Introduction ::Timor-LesteBackground:The Portuguese began to trade with the island of Timor in the early 16th century and colonized it in mid-century. Skirmishing with the Dutch in the region eventually resulted in an 1859 treaty in which Portugal ceded the western portion of the island. Imperial Japan occupied Portuguese Timor from 1942 to 1945, but Portugal resumed colonial authority after the Japanese defeat in World War II. East Timor declared itself independent from Portugal on 28 November 1975 and was invaded and occupied by Indonesian forces nine days later. It was incorporated into Indonesia in July 1976 as the province of Timor Timur (East Timor). An unsuccessful campaign of pacification followed over the next two decades, during which an estimated 100,000 to 250,000 individuals lost their lives. On 30 August 1999, in a UN-supervised popular referendum, an overwhelming majority of the people of Timor-Leste voted for independence from Indonesia. However, in the next three weeks, anti-independence Timorese militias - organized and supported by the Indonesian military - commenced a large-scale, scorched-earth campaign of retribution. The militias killed approximately 1,400 Timorese and forcibly pushed 300,000 people into western Timor as refugees. Most of the country's infrastructure, including homes, irrigation systems, water supply systems, and schools, and nearly 100% of the country's electrical grid were destroyed. On 20 September 1999, Australian-led peacekeeping troops deployed to the country and brought the violence to an end. On 20 May 2002, Timor-Leste was internationally recognized as an independent state. In 2006, internal tensions threatened the new nation's security when a military strike led to violence and a breakdown of law and order. At Dili's request, an Australian-led International Stabilization Force (ISF) deployed to Timor-Leste, and the UN Security Council established the UN Integrated Mission in Timor-Leste (UNMIT), which included an authorized police presence of over 1,600 personnel. The ISF and UNMIT restored stability, allowing for presidential and parliamentary elections in 2007 in a largely peaceful atmosphere. In February 2008, a rebel group staged an unsuccessful attack against the president and prime minister. The ringleader was killed in the attack, and most of the rebels surrendered in April 2008. Since the attack, the government has enjoyed one of its longest periods of post-independence stability, including successful 2012 elections for both the parliament and president. In late 2012, the UN Security Council voted to end its peacekeeping mission in Timor-Leste and both the ISF and UNMIT departed the country by the end of the year.Geography ::Timor-LesteLocation:Southeastern Asia, northwest of Australia in the Lesser Sunda Islands at the eastern end of the Indonesian archipelago; note - Timor-Leste includes the eastern half of the island of Timor, the Oecussi (Ambeno) region on the northwest portion of the island of Timor, and the islands of Pulau Atauro and Pulau JacoGeographic coordinates:8 50 S, 125 55 EArea:total: 14,874 sq kmcountry comparison to the world: 160land: 14,874 sq kmwater: 0 sq kmArea - comparative:slightly larger than ConnecticutLand boundaries:total: 228 kmborder countries: Indonesia 228 kmCoastline:706 kmMaritime claims:territorial sea: 12 nmcontiguous zone: 24 nmexclusive fishing zone: 200 nmClimate:tropical; hot, humid; distinct rainy and dry seasonsTerrain:mountainousElevation extremes:lowest point: Timor Sea, Savu Sea, and Banda Sea 0 mhighest point: Foho Tatamailau 2,963 mNatural resources:gold, petroleum, natural gas, manganese, marbleLand use:arable land: 10.09%permanent crops: 4.03%other: 85.88% (2011)Irrigated land:346.5 sq km (2003)Natural hazards:floods and landslides are common; earthquakes; tsunamis; tropical cyclonesEnvironment - current issues:widespread use of slash and burn agriculture has led to deforestation and soil erosionEnvironment - international agreements:party to: Biodiversity, Climate Change, Climate Change-Kyoto Protocol, Desertificationsigned, but not ratified: none of the selected agreementsGeography - note:Timor comes from the Malay word for ""East""; the island of Timor is part of the Malay Archipelago and is the largest and easternmost of the Lesser Sunda IslandsPeople and Society ::Timor-LesteNationality:noun: Timoreseadjective: TimoreseEthnic groups:Austronesian (Malayo-Polynesian), Papuan, small Chinese minorityLanguages:Tetum (official), Portuguese (official), Indonesian, Englishnote: there are about 16 indigenous languages; Tetum, Galole, Mambae, and Kemak are spoken by a significant portion of the populationReligions:Roman Catholic 98%, Muslim 1%, Protestant 1% (2005)Population:1,172,390country comparison to the world: 159note: other estimates range as low as 800,000Age structure:0-14 years: 42.7% (male 257,340/female 243,174)15-24 years: 19.7% (male 116,605/female 114,203)25-54 years: 29.3% (male 166,048/female 177,024)55-64 years: 4.8% (male 28,717/female 27,011)65 years and over: 3.6% (male 20,428/female 21,840) (2013 est.)Dependency ratios:total dependency ratio: 96.3 %youth dependency ratio: 89.9 %elderly dependency ratio: 6.4 %potential support ratio: 15.5 (2013)Median age:total: 18.4 yearsmale: 17.8 yearsfemale: 19 years (2013 est.)Population growth rate:2.47% (2013 est.)country comparison to the world: 32Birth rate:34.85 births/1,000 population (2013 est.)country comparison to the world: 28Death rate:6.28 deaths/1,000 population (2013 est.)country comparison to the world: 157Net migration rate:-3.88 migrant(s)/1,000 population (2013 est.)country comparison to the world: 189Urbanization:urban population: 28.3% of total population (2011)rate of urbanization: 4.25% annual rate of change (2010-15 est.)Major urban areas - population:DILI (capital) 166,000 (2009)Sex ratio:at birth: 1.07 male(s)/female0-14 years: 1.06 male(s)/female15-24 years: 1.02 male(s)/female25-54 years: 0.94 male(s)/female55-64 years: 1.06 male(s)/female65 years and over: 0.96 male(s)/femaletotal population: 1.01 male(s)/female (2013 est.)Mother's mean age at first birth:22.1note: Median age at first birth among women 25-29 (2010 est.)Maternal mortality rate:300 deaths/100,000 live births (2010)country comparison to the world: 41Infant mortality rate:total: 40.09 deaths/1,000 live birthscountry comparison to the world: 55male: 43.23 deaths/1,000 live birthsfemale: 36.73 deaths/1,000 live births (2013 est.)Life expectancy at birth:total population: 67.06 yearscountry comparison to the world: 164male: 65.57 yearsfemale: 68.65 years (2013 est.)Total fertility rate:5.22 children born/woman (2013 est.)country comparison to the world: 16Contraceptive prevalence rate:22.3% (2009/10)Health expenditures:9.1% of GDP (2010)country comparison to the world: 41Physicians density:0.1 physicians/1,000 population (2004)Hospital bed density:5.9 beds/1,000 population (2010)Drinking water source:improved:urban: 91% of populationrural: 60% of populationtotal: 69% of populationunimproved:urban: 9% of populationrural: 40% of populationtotal: 31% of population (2010 est.)Sanitation facility access:improved:urban: 73% of populationrural: 37% of populationtotal: 47% of populationunimproved:urban: 27% of populationrural: 63% of populationtotal: 53% of population (2010 est.)HIV/AIDS - adult prevalence rate:NAHIV/AIDS - people living with HIV/AIDS:NAHIV/AIDS - deaths:NAMajor infectious diseases:degree of risk: very highfood or waterborne diseases: bacterial diarrhea, hepatitis A, and typhoid fevervectorborne diseases: dengue fever and malaria (2013)Obesity - adult prevalence rate:2.7% (2008)country comparison to the world: 178Children under the age of 5 years underweight:45.3% (2010)country comparison to the world: 1Education expenditures:10.1% of GDP (2011)country comparison to the world: 6Literacy:definition: age 15 and over can read and writetotal population: 58.3%male: 63.6%female: 53% (2010 est.)School life expectancy (primary to tertiary education):total: 12 years (2009)Child labor - children ages 5-14:total number: 10,510percentage: 4 % (2002 est.)Government ::Timor-LesteCountry name:conventional long form: Democratic Republic of Timor-Leste (pronounced TEE-mor LESS-tay)conventional short form: Timor-Lestelocal long form: Republika Demokratika Timor Lorosa'e [Tetum]; Republica Democratica de Timor-Leste [Portuguese]local short form: Timor Lorosa'e [Tetum]; Timor-Leste [Portuguese]former: East Timor, Portuguese TimorGovernment type:republicCapital:name: Diligeographic coordinates: 8 35 S, 125 36 Etime difference: UTC+9 (14 hours ahead of Washington, DC during Standard Time)Administrative divisions:13 administrative districts; Aileu, Ainaro, Baucau, Bobonaro (Maliana), Cova-Lima (Suai), Dili, Ermera (Gleno), Lautem (Los Palos), Liquica, Manatuto, Manufahi (Same), Oecussi (Ambeno), Viquequenote: administrative divisions have the same names as their administrative centers (exceptions have the administrative center name following in parentheses)Independence:28 November 1975 (independence proclaimed from Portugal); note - 20 May 2002 is the official date of international recognition of Timor-Leste's independenceNational holiday:Proclamation of Independence Day, 28 November (1975)Constitution:20 May 2002 (effective date)Legal system:civil law system based on the Portuguese model; note - penal and civil law codes to replace the Indonesian codes were passed by Parliament and promulgated in 2009 and 2011, respectivelyInternational law organization participation:has not submitted an ICJ jurisdiction declaration; accepts ICCt jurisdictionSuffrage:17 years of age; universalExecutive branch:chief of state: President Taur Matan RUAK (Jose Maria de VASCONCELOS) (since 20 May 2012); note - the president plays a largely symbolic role but is the commander in chief of the military and is able to veto legislation, dissolve parliament, and call national electionshead of government: Prime Minister Kay Rala Xanana GUSMAO (since 8 August 2007); note - he formerly used the name Jose Alexandre GUSMAO; Vice Prime Minister Fernando ""Lasama"" de ARAUJO (since 8 August 2012)cabinet: Council of Ministers(For more information visit the World Leaders website )elections: the president is elected by popular vote for a five-year term (eligible for a second term); an election was held on 17 March 2012 with a run-off on 16 April 2012; following parliamentary elections, the president appoints the leader of the majority party or majority coalition as the prime ministerelection results: Taur Matan RUAK elected president in 2012; percent of second-round vote - Taur Matan RUAK 61.2%, Francisco GUTTERES 38.8%Legislative branch:unicameral National Parliament (the number of seats can vary from 52 to 65; members are elected by popular vote to serve five-year terms in a modified proportional representation system)elections: elections were held on 7 July 2012 (next to be held in July 2017)election results: percent of vote by party - CNRT 36%, FRETILIN 30%, PD 10%, Frenti-Mudanca 3%, others 21%; seats by party - CNRT 30, FRETILIN 25, PD 8, Frenti-Mudanca 2Judicial branch:highest court(s): Supreme Court of Justice (consists of the court president and NA judges)note - the UN Justice System Programme, launched in 2003 and in 2008, is helping strengthen the country's justice systemjudge selection and term of office: Supreme Court president appointed by the president of the republic from among the other court judges to serve a 4-year term; other Supreme Court judges appointed - 1 by the Parliament, and the others by the Supreme Council for the Judiciary, a body presided by the Supreme Court president and includes mostly presidential and parliamentary appointees; other Supreme Court judge tenure NAsubordinate courts: Court of Appeal; district courts; magistrates' courtsPolitical parties and leaders:Democratic Party or PD [Fernando ""Lasama"" de ARAUJO]Frenti-Mudanca [Jose Luis GUTERRES]National Congress for Timorese Reconstruction or CNRT [Kay Rala Xanana GUSMAO]Revolutionary Front of Independent Timor-Leste or FRETILIN [Mari ALKATIRI](only parties in Parliament are listed)Political pressure groups and leaders:NAInternational organization participation:ACP, ADB, AOSIS, ARF, ASEAN (observer), CPLP, EITI (compliant country), FAO, G-77, IBRD, ICAO, ICRM, IDA, IFAD, IFC, IFRCS, ILO, IMF, IMO, Interpol, IOC, IOM, IPU, ITU, MIGA, NAM, OPCW, PIF (observer), UN, UNCTAD, UNESCO, UNIDO, Union Latina, UNMISS, UNWTO, UPU, WCO, WHO, WMODiplomatic representation in the US:chief of mission: Ambassador (vacant); Charge d'Affaires Julio da Costa FREITASchancery: 4201 Connecticut Avenue NW, Suite 504,Washington, DC 20008telephone:  (202) 966-3202FAX:  (202) 966-3205Diplomatic representation from the US:chief of mission: Ambassador Judith R. FERGINembassy: Avenida de Portugal, Praia dos Coqueiros, Dilimailing address: US Department of State, 8250 Dili Place, Washington, DC 20521-8250telephone: (670) 332-4684FAX: (670) 331-3206Flag description:red, with a black isosceles triangle (based on the hoist side) superimposed on a slightly longer yellow arrowhead that extends to the center of the flag; a white star - pointing to the upper hoist-side corner of the flag - is in the center of the black triangle; yellow denotes the colonialism in Timor-Leste's past; black represents the obscurantism that needs to be overcome; red stands for the national liberation struggle; the white star symbolizes peace and serves as a guiding lightNational anthem:name: ""Patria"" (Fatherland)lyrics/music: Fransisco Borja DA COSTA/Afonso DE ARAUJOnote: adopted 2002; the song was first used as an anthem when Timor-Leste declared its independence from Portugal in 1975; the lyricist, Fransisco Borja DA COSTA, was killed in the Indonesian invasion just days after independence was declaredEconomy ::Timor-LesteEconomy - overview:Since its 1999 independence, Timor-Leste has faced great challenges in rebuilding its infrastructure, strengthening the civil administration, and generating jobs for young people entering the work force. The development of oil and gas resources in offshore waters has greatly supplemented government revenues. This technology-intensive industry, however, has done little to create jobs for the unemployed in part because there are no production facilities in Timor-Leste. Gas is piped to Australia. In June 2005, the National Parliament unanimously approved the creation of a Petroleum Fund to serve as a repository for all petroleum revenues and to preserve the value of Timor-Leste's petroleum wealth for future generations. The Fund held assets of US$9.3 billion as of December 2011. The economy continues to recover from the mid-2006 outbreak of violence and civil unrest, which disrupted both private and public sector economic activity. Government spending increased markedly from 2009 through 2012, primarily on basic infrastructure, including electricity and roads. Limited experience in procurement and infrastructure building has hampered these projects. The underlying economic policy challenge the country faces remains how best to use oil-and-gas wealth to lift the non-oil economy onto a higher growth path and to reduce poverty. Timor-Leste had a balanced budget in 2012 with government expenditures of $1.7 billion focusing on development of public infrastructure. On the strength of its oil-wealth, the economy has achieved real growth of approximately 10% per year for the last several years, among the highest sustained growth rates in the world.GDP (purchasing power parity):$11.23 billion (2012 est.)country comparison to the world: 152$10.21 billion (2011 est.)$9.228 billion (2010 est.)note: data are in 2012 US dollarsGDP (official exchange rate):$4.173 billionnote: non-oil GDP (2012 est.)GDP - real growth rate:10% (2012 est.)country comparison to the world: 1010.6% (2011 est.)9.5% (2010 est.)GDP - per capita (PPP):$10,000 (2012 est.)country comparison to the world: 119$9,300 (2011 est.)$8,600 (2010 est.)note: data are in 2012 US dollarsGDP - composition, by end use:household consumption: 28.8%government consumption: 25.1%investment in fixed capital: 13.3%investment in inventories: 0%exports of goods and services: 74.9%imports of goods and services: -42.2%(2012 est.)GDP - composition, by sector of origin:agriculture: 4.3%industry: 68.3%services: 27.5% (2012 est.)Agriculture - products:coffee, rice, corn, cassava (manioc), sweet potatoes, soybeans, cabbage, mangoes, bananas, vanillaIndustries:printing, soap manufacturing, handicrafts, woven clothIndustrial production growth rate:1.5% (2012 est.)country comparison to the world: 111Labor force:418,200 (2009)country comparison to the world: 158Labor force - by occupation:agriculture: 64%industry: 10%services: 26% (2010)Unemployment rate:18.4% (2010 est.)country comparison to the world: 15720% (2006 est.)Population below poverty line:41% (2009 est.)Household income or consumption by percentage share:lowest 10%: 4%highest 10%: 27% (2007)Distribution of family income - Gini index:31.9 (2007 est.)country comparison to the world: 10638 (2002 est.)Budget:revenues: $1.5 billionexpenditures: $1.6 billion (2012 est.)Taxes and other revenues:35.9% of GDP (2012 est.)country comparison to the world: 63Budget surplus (+) or deficit (-):-2.4% of GDP (2012 est.)country comparison to the world: 96Fiscal year:calendar yearInflation rate (consumer prices):11.8% (2012 est.)country comparison to the world: 20513.5% (2011 est.)Commercial bank prime lending rate:12.21% (31 December 2012 est.)country comparison to the world: 7311.04% (31 December 2011 est.)Stock of narrow money:$205.8 million (31 December 2012 est.)country comparison to the world: 175$162.7 million (31 December 2011 est.)Stock of broad money:$386.9 million (31 December 2012 est.)country comparison to the world: 182$322.4 million (31 December 2011 est.)Stock of domestic credit:$681 million (31 December 2012 est.)country comparison to the world: 166$280 million (31 December 2011 est.)Market value of publicly traded shares:$NACurrent account balance:$2.375 billion (2011 est.)country comparison to the world: 37$1.161 billion (2007 est.)Exports:$34.1 million (2011 est.)country comparison to the world: 201$17.8 million (2010 est.)note: excludes oilExports - commodities:oil, coffee, sandalwood, marblenote: potential for vanilla exportsImports:$689 million (2011 est.)country comparison to the world: 188$378 million (2010 est.)Imports - commodities:food, gasoline, kerosene, machineryExchange rates:the US dollar is usedEnergy ::Timor-LesteElectricity - production:131.7 million kWh (2011 est.)country comparison to the world: 188Electricity - consumption:67.59 million kWh (2011 est.)country comparison to the world: 201Electricity - exports:0 kWh (2011 est.)country comparison to the world: 139Electricity - imports:0 kWh (2011 est.)country comparison to the world: 141Crude oil - production:83,740 bbl/day (2011 est.)country comparison to the world: 51Crude oil - exports:96,270 bbl/day (2009 est.)country comparison to the world: 37Crude oil - imports:0 bbl/day (2009 est.)country comparison to the world: 130Crude oil - proved reserves:553.8 million bbl (1 January 2012 est.)country comparison to the world: 49Refined petroleum products - production:0 bbl/day (2008 est.)country comparison to the world: 136Refined petroleum products - consumption:2,755 bbl/day (2011 est.)country comparison to the world: 184Refined petroleum products - exports:0 bbl/day (2009 est.)country comparison to the world: 136Refined petroleum products - imports:2,205 bbl/day (2008 est.)country comparison to the world: 177Natural gas - production:0 cu m (2010 est.)country comparison to the world: 199Natural gas - consumption:0 cu m (2010 est.)country comparison to the world: 200Natural gas - exports:0 cu m (2010 est.)country comparison to the world: 193Natural gas - imports:0 cu m (2010 est.)country comparison to the world: 137Natural gas - proved reserves:200 billion cu m (1 January 2006 est.)country comparison to the world: 45Carbon dioxide emissions from consumption of energy:395,300 Mt (2010 est.)country comparison to the world: 182Communications ::Timor-LesteTelephones - main lines in use:3,100 (2011)country comparison to the world: 214Telephones - mobile cellular:614,200 (2011)country comparison to the world: 162Telephone system:general assessment: rudimentary service in urban and some rural areas, which is expanding with the entrance of new competitorsdomestic: system suffered significant damage during the violence associated with independence; limited fixed-line services; mobile-cellular services have been expanding and are now available in urban and most rural areasinternational: country code - 670; international service is available (2012)Broadcast media:1 public TV broadcast station broadcasting nationally and 1 public radio broadcaster with stations in each of the 13 administrative districts; 1 commercial TV broadcast station, 3 commercial radio stations, and roughly 20 community radio stations (2012)Internet country code:.tlInternet hosts:252 (2012)country comparison to the world: 194Internet users:2,100 (2009)country comparison to the world: 211Transportation ::Timor-LesteAirports:6 (2013)country comparison to the world: 176Airports - with paved runways:total: 22,438 to 3,047 m: 11,524 to 2,437 m: 1 (2013)Airports - with unpaved runways:total: 4914 to 1,523 m: 2under 914 m:2 (2013)Heliports:8 (2013)Roadways:total: 6,040 kmcountry comparison to the world: 149paved: 2,600 kmunpaved: 3,440 km (2005)Merchant marine:total: 1country comparison to the world: 153by type: passenger/cargo 1 (2010)Ports and terminals:DiliMilitary ::Timor-LesteMilitary branches:Timor-Leste Defense Force (Falintil-Forcas de Defesa de Timor-L'este, Falintil (F-FDTL)): Army, Navy (Armada) (2013)Military service age and obligation:18 years of age for voluntary military service; 18-month service obligation; no conscription but, as of May 2013, introduction of conscription was under discussion (2013)Manpower available for military service:males age 16-49: 305,643females age 16-49: 293,052 (2010 est.)Manpower fit for military service:males age 16-49: 243,120females age 16-49: 251,061 (2010 est.)Manpower reaching militarily significant age annually:male: 12,737female: 12,389 (2010 est.)Military expenditures:NATransnational Issues ::Timor-LesteDisputes - international:three stretches of land borders with Timor-Leste have yet to be delimited, two of which are in the Oecussi exclave area, and no maritime or Economic Exclusion Zone boundaries have been established between the countries; maritime boundaries with Indonesia remain unresolved; many refugees who left Timor-Leste in 2003 still reside in Indonesia and refuse repatriation; in 2007, Australia and Timor-Leste signed a 50-year development zone and revenue sharing agreement in lieu of a maritime boundaryIllicit drugs:NA"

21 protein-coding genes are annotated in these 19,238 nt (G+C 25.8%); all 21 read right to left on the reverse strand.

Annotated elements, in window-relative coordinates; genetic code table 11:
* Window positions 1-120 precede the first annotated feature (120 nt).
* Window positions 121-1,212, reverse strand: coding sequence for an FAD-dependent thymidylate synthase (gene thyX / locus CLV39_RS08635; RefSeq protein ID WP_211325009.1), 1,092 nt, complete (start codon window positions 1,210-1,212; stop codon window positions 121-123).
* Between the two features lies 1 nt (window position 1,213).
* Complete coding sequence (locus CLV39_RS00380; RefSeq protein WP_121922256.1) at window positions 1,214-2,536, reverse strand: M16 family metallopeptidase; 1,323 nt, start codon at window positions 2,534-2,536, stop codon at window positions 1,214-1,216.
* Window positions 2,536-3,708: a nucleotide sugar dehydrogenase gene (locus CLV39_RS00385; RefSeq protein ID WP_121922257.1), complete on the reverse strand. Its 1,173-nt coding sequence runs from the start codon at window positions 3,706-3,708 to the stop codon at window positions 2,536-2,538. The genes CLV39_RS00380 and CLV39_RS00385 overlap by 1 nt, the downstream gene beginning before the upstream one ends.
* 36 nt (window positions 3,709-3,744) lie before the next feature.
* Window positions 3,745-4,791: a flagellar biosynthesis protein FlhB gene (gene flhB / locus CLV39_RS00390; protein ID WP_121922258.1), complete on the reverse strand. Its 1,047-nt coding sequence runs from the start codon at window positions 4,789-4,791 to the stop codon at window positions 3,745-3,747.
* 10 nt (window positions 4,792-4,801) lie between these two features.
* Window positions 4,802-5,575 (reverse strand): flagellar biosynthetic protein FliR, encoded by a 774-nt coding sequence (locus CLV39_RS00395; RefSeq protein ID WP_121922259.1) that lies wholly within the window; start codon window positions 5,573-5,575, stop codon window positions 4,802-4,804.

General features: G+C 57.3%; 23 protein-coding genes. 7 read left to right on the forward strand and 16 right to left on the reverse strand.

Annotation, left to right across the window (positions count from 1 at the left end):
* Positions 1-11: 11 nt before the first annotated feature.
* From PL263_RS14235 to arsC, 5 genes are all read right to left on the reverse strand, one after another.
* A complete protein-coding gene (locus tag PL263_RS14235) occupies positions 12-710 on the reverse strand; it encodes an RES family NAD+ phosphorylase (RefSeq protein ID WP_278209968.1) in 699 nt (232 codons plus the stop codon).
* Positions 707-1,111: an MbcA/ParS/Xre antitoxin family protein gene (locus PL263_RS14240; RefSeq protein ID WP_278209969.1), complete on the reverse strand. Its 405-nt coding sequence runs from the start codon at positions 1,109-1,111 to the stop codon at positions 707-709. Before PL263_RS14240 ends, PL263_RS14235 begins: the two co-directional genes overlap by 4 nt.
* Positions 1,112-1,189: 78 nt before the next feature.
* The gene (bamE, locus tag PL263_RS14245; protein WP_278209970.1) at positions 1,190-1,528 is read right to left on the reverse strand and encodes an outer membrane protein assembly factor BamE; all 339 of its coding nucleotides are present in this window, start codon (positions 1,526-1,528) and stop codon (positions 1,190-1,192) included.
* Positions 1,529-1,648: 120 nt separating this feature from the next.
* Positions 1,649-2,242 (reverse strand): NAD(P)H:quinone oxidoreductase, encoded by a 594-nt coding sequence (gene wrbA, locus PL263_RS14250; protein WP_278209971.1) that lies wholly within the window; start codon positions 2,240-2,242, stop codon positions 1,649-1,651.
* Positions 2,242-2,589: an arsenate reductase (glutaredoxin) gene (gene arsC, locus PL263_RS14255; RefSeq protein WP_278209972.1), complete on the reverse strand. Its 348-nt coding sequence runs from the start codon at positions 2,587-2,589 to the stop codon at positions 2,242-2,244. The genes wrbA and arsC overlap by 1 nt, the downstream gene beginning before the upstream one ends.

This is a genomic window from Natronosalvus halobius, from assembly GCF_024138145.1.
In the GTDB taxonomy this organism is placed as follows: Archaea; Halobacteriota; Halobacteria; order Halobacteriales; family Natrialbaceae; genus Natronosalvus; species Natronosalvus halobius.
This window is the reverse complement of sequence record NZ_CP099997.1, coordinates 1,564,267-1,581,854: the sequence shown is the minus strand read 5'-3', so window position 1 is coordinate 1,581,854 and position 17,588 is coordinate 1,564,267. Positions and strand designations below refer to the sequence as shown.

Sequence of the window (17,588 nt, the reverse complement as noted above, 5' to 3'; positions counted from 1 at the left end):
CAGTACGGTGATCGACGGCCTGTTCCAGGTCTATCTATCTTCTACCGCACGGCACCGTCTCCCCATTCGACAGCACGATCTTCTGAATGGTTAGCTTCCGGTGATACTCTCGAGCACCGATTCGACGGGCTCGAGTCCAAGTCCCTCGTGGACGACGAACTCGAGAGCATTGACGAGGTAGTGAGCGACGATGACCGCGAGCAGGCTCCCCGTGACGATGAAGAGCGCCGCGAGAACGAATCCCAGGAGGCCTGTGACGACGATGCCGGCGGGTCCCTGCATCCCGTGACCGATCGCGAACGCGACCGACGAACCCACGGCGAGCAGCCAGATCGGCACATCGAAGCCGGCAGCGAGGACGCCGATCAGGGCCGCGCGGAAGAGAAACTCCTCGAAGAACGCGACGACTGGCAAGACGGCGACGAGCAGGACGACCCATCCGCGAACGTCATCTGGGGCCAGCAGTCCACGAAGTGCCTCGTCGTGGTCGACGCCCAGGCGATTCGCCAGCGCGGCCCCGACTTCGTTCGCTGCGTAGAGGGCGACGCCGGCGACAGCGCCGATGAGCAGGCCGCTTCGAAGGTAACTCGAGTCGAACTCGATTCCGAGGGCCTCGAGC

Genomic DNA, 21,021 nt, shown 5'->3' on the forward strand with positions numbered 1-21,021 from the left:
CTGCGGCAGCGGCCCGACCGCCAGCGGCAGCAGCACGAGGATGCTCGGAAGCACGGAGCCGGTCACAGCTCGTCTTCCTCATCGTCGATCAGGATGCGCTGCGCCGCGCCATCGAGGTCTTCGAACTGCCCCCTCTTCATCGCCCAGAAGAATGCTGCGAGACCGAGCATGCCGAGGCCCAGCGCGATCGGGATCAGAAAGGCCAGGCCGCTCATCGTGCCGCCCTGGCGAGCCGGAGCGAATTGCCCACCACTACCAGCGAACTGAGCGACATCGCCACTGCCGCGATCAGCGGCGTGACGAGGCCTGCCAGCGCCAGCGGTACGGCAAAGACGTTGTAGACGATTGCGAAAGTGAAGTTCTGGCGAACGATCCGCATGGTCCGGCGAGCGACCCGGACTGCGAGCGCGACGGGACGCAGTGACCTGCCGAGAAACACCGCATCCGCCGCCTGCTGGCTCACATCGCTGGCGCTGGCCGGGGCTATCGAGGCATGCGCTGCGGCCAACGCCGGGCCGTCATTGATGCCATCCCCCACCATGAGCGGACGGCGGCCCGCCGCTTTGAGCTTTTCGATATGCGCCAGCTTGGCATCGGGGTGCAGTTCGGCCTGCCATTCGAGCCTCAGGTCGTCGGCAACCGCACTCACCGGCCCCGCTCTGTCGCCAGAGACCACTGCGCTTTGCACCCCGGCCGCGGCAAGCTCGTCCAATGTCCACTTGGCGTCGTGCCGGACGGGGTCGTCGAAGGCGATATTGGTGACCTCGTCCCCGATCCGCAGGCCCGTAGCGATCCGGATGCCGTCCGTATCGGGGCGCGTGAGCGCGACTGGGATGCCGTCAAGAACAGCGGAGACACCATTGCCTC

The World Factbook. 2014.
Look at other dictionaries:
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Timor Leste — Timor oriental Pour les articles homonymes, voir Timor (homonymie). República Democrática de Timor Leste (pt) … Wikipédia en Français
Timor-Leste — Repúblika Demokrátika Timór Loro Sa e (Tetum) República Democrática de Timor Leste (port.) Demokratische Republik Timor Leste … Deutsch Wikipedia